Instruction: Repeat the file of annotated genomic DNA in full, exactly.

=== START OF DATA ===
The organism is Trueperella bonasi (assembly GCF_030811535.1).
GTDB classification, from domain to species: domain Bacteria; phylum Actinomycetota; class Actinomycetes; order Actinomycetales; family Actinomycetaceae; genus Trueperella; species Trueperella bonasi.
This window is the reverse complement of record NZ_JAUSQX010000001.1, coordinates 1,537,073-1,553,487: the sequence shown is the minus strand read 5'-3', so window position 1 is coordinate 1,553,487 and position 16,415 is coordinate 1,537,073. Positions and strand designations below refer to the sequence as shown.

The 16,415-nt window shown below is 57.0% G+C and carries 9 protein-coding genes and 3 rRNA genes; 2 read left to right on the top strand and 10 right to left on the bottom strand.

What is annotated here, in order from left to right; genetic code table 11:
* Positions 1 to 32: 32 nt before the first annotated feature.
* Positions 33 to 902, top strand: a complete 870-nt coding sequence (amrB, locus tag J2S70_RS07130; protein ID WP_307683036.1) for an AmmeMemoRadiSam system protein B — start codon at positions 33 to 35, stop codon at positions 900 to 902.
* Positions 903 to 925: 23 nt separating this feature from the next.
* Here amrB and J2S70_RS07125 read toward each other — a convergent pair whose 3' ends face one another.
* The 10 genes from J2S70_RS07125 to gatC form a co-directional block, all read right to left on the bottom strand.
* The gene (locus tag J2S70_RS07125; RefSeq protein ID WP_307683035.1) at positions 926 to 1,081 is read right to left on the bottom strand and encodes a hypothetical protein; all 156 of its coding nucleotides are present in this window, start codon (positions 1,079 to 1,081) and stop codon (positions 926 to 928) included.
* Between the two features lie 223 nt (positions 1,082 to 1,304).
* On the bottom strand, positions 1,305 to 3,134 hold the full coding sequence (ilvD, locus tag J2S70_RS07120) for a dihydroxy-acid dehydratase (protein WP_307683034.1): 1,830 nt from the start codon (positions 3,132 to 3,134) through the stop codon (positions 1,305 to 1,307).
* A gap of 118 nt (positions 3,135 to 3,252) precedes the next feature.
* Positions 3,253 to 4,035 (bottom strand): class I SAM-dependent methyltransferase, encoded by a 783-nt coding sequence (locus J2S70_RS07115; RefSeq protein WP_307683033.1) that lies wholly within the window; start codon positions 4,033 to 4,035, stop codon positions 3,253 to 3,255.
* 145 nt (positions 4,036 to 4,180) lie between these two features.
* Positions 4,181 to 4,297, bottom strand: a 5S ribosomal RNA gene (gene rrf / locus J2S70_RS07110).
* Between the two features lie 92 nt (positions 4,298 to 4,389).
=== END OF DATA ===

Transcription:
The organism is Trueperella bonasi (assembly GCF_030811535.1).
GTDB classification, from domain to species: domain Bacteria; phylum Actinomycetota; class Actinomycetes; order Actinomycetales; family Actinomycetaceae; genus Trueperella; species Trueperella bonasi.
This window is the reverse complement of record NZ_JAUSQX010000001.1, coordinates 1,537,073-1,553,487: the sequence shown is the minus strand read 5'-3', so window position 1 is coordinate 1,553,487 and position 16,415 is coordinate 1,537,073. Positions and strand designations below refer to the sequence as shown.

The 16,415-nt window shown below is 57.0% G+C and carries 9 protein-coding genes and 3 rRNA genes; 2 read left to right on the top strand and 10 right to left on the bottom strand.

What is annotated here, in order from left to right; genetic code table 11:
* Positions 1 to 32: 32 nt before the first annotated feature.
* Positions 33 to 902, top strand: a complete 870-nt coding sequence (amrB, locus tag J2S70_RS07130; protein ID WP_307683036.1) for an AmmeMemoRadiSam system protein B — start codon at positions 33 to 35, stop codon at positions 900 to 902.
* Positions 903 to 925: 23 nt separating this feature from the next.
* Here amrB and J2S70_RS07125 read toward each other — a convergent pair whose 3' ends face one another.
* The 10 genes from J2S70_RS07125 to gatC form a co-directional block, all read right to left on the bottom strand.
* The gene (locus tag J2S70_RS07125; RefSeq protein ID WP_307683035.1) at positions 926 to 1,081 is read right to left on the bottom strand and encodes a hypothetical protein; all 156 of its coding nucleotides are present in this window, start codon (positions 1,079 to 1,081) and stop codon (positions 926 to 928) included.
* Between the two features lie 223 nt (positions 1,082 to 1,304).
* On the bottom strand, positions 1,305 to 3,134 hold the full coding sequence (ilvD, locus tag J2S70_RS07120) for a dihydroxy-acid dehydratase (protein WP_307683034.1): 1,830 nt from the start codon (positions 3,132 to 3,134) through the stop codon (positions 1,305 to 1,307).
* A gap of 118 nt (positions 3,135 to 3,252) precedes the next feature.
* Positions 3,253 to 4,035 (bottom strand): class I SAM-dependent methyltransferase, encoded by a 783-nt coding sequence (locus J2S70_RS07115; RefSeq protein WP_307683033.1) that lies wholly within the window; start codon positions 4,033 to 4,035, stop codon positions 3,253 to 3,255.
* 145 nt (positions 4,036 to 4,180) lie between these two features.
* Positions 4,181 to 4,297, bottom strand: a 5S ribosomal RNA gene (gene rrf / locus J2S70_RS07110).
* Between the two features lie 92 nt (positions 4,298 to 4,389).